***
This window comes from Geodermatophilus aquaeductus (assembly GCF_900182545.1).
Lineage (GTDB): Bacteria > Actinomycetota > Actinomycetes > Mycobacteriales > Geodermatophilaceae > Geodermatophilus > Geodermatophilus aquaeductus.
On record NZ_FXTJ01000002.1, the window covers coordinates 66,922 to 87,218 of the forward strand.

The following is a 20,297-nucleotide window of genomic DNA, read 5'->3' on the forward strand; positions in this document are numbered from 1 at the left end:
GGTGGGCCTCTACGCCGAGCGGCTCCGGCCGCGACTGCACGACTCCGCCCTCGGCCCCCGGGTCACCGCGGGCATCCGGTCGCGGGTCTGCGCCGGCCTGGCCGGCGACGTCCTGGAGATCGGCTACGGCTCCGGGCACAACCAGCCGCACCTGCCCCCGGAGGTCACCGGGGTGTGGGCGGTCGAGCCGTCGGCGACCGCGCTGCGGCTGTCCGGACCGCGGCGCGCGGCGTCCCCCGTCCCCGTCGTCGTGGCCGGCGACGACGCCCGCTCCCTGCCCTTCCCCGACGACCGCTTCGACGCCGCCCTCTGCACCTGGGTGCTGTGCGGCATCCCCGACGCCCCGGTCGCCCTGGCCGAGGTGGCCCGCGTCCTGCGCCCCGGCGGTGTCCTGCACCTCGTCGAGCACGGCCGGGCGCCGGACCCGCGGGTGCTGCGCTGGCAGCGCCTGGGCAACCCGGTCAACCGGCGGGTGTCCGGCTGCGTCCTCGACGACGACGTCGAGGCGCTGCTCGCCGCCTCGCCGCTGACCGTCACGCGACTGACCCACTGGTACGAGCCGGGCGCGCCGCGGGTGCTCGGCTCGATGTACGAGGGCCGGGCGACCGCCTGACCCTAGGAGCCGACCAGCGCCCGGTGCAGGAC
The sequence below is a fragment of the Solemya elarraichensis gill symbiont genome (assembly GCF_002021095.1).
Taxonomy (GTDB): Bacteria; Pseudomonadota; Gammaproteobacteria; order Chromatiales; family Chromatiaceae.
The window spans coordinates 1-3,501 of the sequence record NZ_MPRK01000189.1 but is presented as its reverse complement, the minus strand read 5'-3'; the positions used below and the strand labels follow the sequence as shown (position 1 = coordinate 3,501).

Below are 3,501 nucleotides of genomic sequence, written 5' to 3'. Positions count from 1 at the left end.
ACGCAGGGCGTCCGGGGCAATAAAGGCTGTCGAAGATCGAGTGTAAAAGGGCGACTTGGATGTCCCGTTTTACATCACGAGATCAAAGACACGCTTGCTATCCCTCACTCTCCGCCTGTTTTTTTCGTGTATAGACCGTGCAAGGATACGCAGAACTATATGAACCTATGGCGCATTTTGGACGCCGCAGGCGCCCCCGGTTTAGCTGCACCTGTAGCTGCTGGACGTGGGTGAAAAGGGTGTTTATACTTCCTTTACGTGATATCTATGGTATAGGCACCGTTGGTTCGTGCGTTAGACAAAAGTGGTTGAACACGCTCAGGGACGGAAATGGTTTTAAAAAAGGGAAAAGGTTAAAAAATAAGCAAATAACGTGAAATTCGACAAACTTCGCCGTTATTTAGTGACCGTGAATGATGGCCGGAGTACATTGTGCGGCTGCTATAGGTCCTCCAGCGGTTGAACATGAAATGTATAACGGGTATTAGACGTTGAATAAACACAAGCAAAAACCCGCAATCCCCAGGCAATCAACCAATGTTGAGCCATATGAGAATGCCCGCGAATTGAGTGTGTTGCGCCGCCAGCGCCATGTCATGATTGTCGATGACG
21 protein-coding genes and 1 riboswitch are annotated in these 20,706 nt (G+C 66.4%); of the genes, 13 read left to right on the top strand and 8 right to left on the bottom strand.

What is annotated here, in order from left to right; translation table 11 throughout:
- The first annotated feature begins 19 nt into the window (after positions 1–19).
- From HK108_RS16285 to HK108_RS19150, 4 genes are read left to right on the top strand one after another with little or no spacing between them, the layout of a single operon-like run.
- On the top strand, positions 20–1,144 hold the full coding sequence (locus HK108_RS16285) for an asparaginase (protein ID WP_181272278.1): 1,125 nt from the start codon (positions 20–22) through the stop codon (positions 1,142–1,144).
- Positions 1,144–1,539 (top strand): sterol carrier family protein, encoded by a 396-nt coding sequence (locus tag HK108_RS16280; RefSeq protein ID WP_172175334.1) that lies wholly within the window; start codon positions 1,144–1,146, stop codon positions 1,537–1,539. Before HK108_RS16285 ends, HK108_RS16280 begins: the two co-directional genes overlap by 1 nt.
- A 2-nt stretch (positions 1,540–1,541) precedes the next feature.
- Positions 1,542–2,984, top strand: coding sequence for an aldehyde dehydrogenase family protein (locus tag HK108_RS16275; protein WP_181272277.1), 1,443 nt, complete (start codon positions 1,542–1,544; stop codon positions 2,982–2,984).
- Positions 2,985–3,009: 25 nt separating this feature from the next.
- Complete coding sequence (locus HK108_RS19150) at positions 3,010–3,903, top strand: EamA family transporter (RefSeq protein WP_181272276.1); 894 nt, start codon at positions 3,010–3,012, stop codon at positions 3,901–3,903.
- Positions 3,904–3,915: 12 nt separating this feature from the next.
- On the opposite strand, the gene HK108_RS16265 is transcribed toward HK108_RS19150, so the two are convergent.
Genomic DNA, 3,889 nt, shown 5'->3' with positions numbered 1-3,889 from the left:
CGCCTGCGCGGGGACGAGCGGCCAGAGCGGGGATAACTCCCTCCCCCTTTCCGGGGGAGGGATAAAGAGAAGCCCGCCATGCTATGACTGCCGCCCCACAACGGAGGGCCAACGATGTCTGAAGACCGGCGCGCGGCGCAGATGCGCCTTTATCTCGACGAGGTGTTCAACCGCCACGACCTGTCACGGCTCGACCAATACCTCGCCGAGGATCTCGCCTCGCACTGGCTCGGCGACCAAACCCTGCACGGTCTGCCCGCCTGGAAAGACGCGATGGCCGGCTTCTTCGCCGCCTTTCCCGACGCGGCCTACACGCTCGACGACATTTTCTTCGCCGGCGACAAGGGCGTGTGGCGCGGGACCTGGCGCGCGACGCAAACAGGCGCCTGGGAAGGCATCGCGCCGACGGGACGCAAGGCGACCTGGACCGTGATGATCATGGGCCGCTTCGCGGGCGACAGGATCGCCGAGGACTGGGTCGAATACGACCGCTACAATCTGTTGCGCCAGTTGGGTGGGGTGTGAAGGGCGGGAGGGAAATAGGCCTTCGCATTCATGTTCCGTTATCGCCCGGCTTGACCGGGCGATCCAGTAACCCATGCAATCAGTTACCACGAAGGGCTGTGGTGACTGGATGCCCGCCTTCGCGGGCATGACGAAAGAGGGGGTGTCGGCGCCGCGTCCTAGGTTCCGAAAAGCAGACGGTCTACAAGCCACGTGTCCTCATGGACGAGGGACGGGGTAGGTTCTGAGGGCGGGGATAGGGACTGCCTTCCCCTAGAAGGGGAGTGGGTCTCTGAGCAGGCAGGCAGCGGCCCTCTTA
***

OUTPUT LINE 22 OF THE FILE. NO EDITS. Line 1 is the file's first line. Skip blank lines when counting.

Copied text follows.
- On the opposite strand, the gene HK108_RS16265 is transcribed toward HK108_RS19150, so the two are convergent.